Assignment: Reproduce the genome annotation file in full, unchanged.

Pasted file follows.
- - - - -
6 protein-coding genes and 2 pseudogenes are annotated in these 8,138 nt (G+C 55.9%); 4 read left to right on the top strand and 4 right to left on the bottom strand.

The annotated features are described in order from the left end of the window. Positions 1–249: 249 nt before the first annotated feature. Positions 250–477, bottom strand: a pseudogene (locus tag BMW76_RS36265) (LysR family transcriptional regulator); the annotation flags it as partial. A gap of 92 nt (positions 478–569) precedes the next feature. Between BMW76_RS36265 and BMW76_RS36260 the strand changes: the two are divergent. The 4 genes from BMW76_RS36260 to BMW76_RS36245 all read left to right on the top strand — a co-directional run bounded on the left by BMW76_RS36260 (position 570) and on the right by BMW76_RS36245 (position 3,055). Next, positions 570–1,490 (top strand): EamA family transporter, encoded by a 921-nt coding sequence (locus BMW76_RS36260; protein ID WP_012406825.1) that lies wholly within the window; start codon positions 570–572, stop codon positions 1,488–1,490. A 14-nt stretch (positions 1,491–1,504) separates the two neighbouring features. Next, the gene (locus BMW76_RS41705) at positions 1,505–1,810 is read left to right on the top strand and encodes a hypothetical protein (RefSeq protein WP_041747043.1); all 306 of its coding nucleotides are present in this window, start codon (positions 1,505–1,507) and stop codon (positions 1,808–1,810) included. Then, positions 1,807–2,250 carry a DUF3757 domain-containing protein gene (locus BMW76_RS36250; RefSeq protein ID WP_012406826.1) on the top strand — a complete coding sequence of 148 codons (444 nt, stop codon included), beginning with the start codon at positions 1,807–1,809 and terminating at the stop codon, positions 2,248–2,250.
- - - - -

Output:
6 protein-coding genes and 2 pseudogenes are annotated in these 8,138 nt (G+C 55.9%); 4 read left to right on the top strand and 4 right to left on the bottom strand.

The annotated features are described in order from the left end of the window. Positions 1–249: 249 nt before the first annotated feature. Positions 250–477, bottom strand: a pseudogene (locus tag BMW76_RS36265) (LysR family transcriptional regulator); the annotation flags it as partial. A gap of 92 nt (positions 478–569) precedes the next feature. Between BMW76_RS36265 and BMW76_RS36260 the strand changes: the two are divergent. The 4 genes from BMW76_RS36260 to BMW76_RS36245 all read left to right on the top strand — a co-directional run bounded on the left by BMW76_RS36260 (position 570) and on the right by BMW76_RS36245 (position 3,055). Next, positions 570–1,490 (top strand): EamA family transporter, encoded by a 921-nt coding sequence (locus BMW76_RS36260; protein ID WP_012406825.1) that lies wholly within the window; start codon positions 570–572, stop codon positions 1,488–1,490. A 14-nt stretch (positions 1,491–1,504) separates the two neighbouring features. Next, the gene (locus BMW76_RS41705) at positions 1,505–1,810 is read left to right on the top strand and encodes a hypothetical protein (RefSeq protein WP_041747043.1); all 306 of its coding nucleotides are present in this window, start codon (positions 1,505–1,507) and stop codon (positions 1,808–1,810) included. Then, positions 1,807–2,250 carry a DUF3757 domain-containing protein gene (locus BMW76_RS36250; RefSeq protein ID WP_012406826.1) on the top strand — a complete coding sequence of 148 codons (444 nt, stop codon included), beginning with the start codon at positions 1,807–1,809 and terminating at the stop codon, positions 2,248–2,250.